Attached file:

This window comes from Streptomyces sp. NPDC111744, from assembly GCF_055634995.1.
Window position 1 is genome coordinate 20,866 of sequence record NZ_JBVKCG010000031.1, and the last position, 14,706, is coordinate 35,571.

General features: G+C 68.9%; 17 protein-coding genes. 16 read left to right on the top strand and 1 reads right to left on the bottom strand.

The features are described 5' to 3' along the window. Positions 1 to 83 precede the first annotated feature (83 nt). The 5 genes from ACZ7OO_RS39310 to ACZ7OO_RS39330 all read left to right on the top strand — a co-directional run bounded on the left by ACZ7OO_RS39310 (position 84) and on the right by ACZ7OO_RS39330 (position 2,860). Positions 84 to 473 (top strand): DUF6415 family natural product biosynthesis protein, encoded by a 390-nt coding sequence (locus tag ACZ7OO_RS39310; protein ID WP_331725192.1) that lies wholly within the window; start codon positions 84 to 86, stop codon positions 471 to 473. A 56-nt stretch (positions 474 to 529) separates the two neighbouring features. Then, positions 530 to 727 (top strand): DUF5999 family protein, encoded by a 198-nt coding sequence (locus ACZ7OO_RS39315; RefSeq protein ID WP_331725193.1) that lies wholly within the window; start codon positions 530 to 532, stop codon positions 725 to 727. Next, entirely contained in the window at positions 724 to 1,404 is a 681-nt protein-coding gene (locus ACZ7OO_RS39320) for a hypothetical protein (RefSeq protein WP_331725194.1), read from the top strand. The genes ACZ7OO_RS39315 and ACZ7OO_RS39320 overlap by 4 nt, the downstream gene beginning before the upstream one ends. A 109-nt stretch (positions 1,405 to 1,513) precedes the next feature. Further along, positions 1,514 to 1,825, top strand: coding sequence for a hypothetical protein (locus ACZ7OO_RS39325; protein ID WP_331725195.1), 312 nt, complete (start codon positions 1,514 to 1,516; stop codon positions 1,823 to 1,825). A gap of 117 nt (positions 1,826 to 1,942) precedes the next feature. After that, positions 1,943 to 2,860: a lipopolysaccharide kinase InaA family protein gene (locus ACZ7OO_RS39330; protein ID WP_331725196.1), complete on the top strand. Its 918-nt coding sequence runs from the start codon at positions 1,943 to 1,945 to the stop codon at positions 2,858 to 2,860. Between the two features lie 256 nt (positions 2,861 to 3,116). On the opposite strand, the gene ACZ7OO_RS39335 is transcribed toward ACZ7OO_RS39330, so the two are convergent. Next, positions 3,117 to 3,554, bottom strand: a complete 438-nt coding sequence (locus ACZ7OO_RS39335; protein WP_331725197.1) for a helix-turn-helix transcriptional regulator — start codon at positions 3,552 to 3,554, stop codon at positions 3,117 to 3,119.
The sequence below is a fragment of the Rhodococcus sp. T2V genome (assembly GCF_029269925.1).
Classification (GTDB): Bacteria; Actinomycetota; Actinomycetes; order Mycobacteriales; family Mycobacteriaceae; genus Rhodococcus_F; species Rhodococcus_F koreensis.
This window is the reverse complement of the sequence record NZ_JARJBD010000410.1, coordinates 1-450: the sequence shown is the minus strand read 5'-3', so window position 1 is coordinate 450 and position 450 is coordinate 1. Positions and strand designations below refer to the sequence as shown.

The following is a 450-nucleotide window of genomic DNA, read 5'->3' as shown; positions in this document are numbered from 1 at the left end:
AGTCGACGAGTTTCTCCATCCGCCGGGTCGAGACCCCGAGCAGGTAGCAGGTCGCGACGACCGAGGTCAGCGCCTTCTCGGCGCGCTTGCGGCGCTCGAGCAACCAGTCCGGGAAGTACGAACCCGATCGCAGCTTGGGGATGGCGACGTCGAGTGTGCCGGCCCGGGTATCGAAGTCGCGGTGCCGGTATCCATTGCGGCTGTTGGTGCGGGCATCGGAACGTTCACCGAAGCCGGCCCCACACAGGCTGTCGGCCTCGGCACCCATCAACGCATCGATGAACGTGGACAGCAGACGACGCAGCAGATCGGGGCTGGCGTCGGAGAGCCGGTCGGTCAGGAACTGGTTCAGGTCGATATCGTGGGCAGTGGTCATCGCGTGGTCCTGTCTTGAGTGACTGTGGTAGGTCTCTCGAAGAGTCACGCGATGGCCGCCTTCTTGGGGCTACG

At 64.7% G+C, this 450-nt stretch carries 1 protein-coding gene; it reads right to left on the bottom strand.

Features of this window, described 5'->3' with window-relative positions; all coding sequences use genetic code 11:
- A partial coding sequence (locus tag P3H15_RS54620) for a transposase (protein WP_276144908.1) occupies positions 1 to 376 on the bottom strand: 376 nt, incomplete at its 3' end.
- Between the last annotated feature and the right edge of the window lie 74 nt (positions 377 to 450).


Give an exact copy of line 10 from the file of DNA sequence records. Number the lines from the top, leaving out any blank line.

At 64.7% G+C, this 450-nt stretch carries 1 protein-coding gene; it reads right to left on the bottom strand.